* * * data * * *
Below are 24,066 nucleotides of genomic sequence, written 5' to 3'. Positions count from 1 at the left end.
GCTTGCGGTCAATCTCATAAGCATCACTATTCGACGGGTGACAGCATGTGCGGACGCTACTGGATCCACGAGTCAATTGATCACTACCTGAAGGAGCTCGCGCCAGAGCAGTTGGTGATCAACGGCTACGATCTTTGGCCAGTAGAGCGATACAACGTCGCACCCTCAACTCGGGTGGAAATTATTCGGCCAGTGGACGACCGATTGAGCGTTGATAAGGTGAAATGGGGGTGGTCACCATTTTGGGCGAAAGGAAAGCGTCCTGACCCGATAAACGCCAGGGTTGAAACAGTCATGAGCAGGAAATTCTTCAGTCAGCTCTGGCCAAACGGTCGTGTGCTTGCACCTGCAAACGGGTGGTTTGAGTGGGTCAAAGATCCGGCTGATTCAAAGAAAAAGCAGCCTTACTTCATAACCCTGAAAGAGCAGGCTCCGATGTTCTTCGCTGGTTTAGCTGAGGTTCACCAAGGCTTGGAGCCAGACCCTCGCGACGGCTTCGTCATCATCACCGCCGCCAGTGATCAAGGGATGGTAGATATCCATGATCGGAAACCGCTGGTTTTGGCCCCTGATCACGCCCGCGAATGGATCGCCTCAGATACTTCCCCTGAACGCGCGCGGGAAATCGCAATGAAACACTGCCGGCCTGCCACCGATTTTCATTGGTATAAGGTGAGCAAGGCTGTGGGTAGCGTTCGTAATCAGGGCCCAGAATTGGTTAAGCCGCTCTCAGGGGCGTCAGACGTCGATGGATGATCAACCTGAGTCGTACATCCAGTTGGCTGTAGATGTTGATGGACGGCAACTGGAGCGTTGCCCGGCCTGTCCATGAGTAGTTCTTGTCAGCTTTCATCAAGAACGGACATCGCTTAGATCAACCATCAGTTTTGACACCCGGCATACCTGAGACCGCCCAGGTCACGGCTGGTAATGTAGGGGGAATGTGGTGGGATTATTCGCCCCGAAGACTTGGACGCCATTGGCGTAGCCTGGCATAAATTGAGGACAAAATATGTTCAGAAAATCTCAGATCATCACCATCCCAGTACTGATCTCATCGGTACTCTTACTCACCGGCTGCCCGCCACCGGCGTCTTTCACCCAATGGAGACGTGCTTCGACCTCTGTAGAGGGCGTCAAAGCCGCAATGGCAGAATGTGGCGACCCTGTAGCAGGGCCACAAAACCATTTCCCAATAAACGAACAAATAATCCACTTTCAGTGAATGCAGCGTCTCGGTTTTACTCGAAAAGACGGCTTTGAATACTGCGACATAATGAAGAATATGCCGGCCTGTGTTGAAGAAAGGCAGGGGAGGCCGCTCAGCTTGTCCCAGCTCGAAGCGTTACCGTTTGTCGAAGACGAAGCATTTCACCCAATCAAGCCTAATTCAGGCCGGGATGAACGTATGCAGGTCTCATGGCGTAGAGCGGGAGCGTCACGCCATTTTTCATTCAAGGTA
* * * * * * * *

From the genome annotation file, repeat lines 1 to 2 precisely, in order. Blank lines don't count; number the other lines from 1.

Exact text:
Below are 24,066 nucleotides of genomic sequence, written 5' to 3'. Positions count from 1 at the left end.
GCTTGCGGTCAATCTCATAAGCATCACTATTCGACGGGTGACAGCATGTGCGGACGCTACTGGATCCACGAGTCAATTGATCACTACCTGAAGGAGCTCGCGCCAGAGCAGTTGGTGATCAACGGCTACGATCTTTGGCCAGTAGAGCGATACAACGTCGCACCCTCAACTCGGGTGGAAATTATTCGGCCAGTGGACGACCGATTGAGCGTTGATAAGGTGAAATGGGGGTGGTCACCATTTTGGGCGAAAGGAAAGCGTCCTGACCCGATAAACGCCAGGGTTGAAACAGTCATGAGCAGGAAATTCTTCAGTCAGCTCTGGCCAAACGGTCGTGTGCTTGCACCTGCAAACGGGTGGTTTGAGTGGGTCAAAGATCCGGCTGATTCAAAGAAAAAGCAGCCTTACTTCATAACCCTGAAAGAGCAGGCTCCGATGTTCTTCGCTGGTTTAGCTGAGGTTCACCAAGGCTTGGAGCCAGACCCTCGCGACGGCTTCGTCATCATCACCGCCGCCAGTGATCAAGGGATGGTAGATATCCATGATCGGAAACCGCTGGTTTTGGCCCCTGATCACGCCCGCGAATGGATCGCCTCAGATACTTCCCCTGAACGCGCGCGGGAAATCGCAATGAAACACTGCCGGCCTGCCACCGATTTTCATTGGTATAAGGTGAGCAAGGCTGTGGGTAGCGTTCGTAATCAGGGCCCAGAATTGGTTAAGCCGCTCTCAGGGGCGTCAGACGTCGATGGATGATCAACCTGAGTCGTACATCCAGTTGGCTGTAGATGTTGATGGACGGCAACTGGAGCGTTGCCCGGCCTGTCCATGAGTAGTTCTTGTCAGCTTTCATCAAGAACGGACATCGCTTAGATCAACCATCAGTTTTGACACCCGGCATACCTGAGACCGCCCAGGTCACGGCTGGTAATGTAGGGGGAATGTGGTGGGATTATTCGCCCCGAAGACTTGGACGCCATTGGCGTAGCCTGGCATAAATTGAGGACAAAATATGTTCAGAAAATCTCAGATCATCACCATCCCAGTACTGATCTCATCGGTACTCTTACTCACCGGCTGCCCGCCACCGGCGTCTTTCACCCAATGGAGACGTGCTTCGACCTCTGTAGAGGGCGTCAAAGCCGCAATGGCAGAATGTGGCGACCCTGTAGCAGGGCCACAAAACCATTTCCCAATAAACGAACAAATAATCCACTTTCAGTGAATGCAGCGTCTCGGTTTTACTCGAAAAGACGGCTTTGAATACTGCGACATAATGAAGAATATGCCGGCCTGTGTTGAAGAAAGGCAGGGGAGGCCGCTCAGCTTGTCCCAGCTCGAAGCGTTACCGTTTGTCGAAGACGAAGCATTTCACCCAATCAAGCCTAATTCAGGCCGGGATGAACGTATGCAGGTCTCATGGCGTAGAGCGGGAGCGTCACGCCATTTTTCATTCAAGGTA